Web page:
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Near-Infrared Spectrograph

Giant Magellan Telescope Near-IR Spectrograph (GMTNIRS)
The Near-Infrared Spectrograph is best for imaging bright celestial objects over a narrow field of view. It was designed to study the formation of planetary systems, debris disks, small stars, Jupiter-mass planets, and other near-infrared objects in deep space. The Near-Infrared Spectrograph is a single-object near-infrared to mid-infrared echelle spectrograph that provides an extraordinary spectral multiplex advantage through simultaneous coverage of the full JHKLM bands. The instrument operates when the Giant Magellan Telescope is using adaptive optics viewing modes.


The GMTNIRS is being developed by astronomer Dan Jaffe from the University of Texas at Austin

Science Goals

  • Exoplanets: atmospheric chemistry, internal structure
  • Stars: formation of stars, disks, and planets, abundances
  • Nearby galaxies: chemical evolution history and current stellar composition
  • Distant galaxies: composition of universe in Lyα systems, abundances and evolution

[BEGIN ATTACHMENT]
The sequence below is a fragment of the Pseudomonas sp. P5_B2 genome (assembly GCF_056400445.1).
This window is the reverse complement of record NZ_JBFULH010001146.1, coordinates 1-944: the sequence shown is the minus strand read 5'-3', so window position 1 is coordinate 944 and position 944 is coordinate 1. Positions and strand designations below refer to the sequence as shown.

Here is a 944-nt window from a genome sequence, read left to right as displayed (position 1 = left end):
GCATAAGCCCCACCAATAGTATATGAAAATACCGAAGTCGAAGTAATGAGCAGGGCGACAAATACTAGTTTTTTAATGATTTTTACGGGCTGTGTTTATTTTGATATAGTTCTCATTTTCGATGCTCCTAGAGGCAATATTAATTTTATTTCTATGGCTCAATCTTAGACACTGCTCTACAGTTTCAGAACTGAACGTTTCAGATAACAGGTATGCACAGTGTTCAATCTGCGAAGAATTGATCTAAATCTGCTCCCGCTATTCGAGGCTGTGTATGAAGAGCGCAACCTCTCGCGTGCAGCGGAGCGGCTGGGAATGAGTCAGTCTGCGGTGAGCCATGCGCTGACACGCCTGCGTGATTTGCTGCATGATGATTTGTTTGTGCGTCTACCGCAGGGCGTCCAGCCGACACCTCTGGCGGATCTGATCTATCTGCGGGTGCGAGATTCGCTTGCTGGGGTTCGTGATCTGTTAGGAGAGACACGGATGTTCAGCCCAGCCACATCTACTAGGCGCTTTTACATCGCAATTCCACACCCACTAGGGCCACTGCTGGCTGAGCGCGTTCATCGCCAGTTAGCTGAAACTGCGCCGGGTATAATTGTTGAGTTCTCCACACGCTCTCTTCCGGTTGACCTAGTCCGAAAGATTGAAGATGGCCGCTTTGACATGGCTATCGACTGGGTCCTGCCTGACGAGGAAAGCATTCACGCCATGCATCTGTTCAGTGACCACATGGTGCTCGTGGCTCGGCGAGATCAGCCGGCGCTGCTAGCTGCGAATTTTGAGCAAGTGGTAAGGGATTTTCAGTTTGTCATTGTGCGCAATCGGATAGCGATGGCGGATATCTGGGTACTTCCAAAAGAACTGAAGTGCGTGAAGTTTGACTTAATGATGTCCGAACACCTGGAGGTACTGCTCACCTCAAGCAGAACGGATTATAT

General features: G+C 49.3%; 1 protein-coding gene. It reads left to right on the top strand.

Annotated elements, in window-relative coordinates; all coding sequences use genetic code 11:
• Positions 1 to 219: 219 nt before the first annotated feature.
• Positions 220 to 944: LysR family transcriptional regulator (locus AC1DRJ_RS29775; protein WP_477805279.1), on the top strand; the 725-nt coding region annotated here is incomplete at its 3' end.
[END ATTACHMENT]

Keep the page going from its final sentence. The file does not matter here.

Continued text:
Technical Specifications

Spectral resolutions:
65,000 (JHK), 85,000 (LM)
Wavelength range:
1.1 – 5.4 μm
Slit length:
1.2 arcsec
For a full list of technical specifications, refer to our Science Book

Additional Resources

More detailed information can be found on University of Texas at Austin GMTNIRS webpage
GMTNIRS (Giant Magellan telescope near-infrared spectrograph): optimizing the design for maximum science productivity and minimum risk Jaffe, D. T., Barnes, S. I., Brooks, C. B., Gully-Santiago, M., Pak, S., Park, C., Yuk, I.-S. | Proc. SPIE, 9147-74, (2014)
Science instrument development for the Giant Magellan Telescope Jaffe, D. T. et al. | Author(s): Proc. SPIE 7735, Ground-based and Airborne Instrumentation for Astronomy III, 773525 (15 July 2010)
Design and early performance of IGRINS (immersion grating infrared spectrometer Park, C. P., et al. | Proc. SPIE, 9147-48, (2014)

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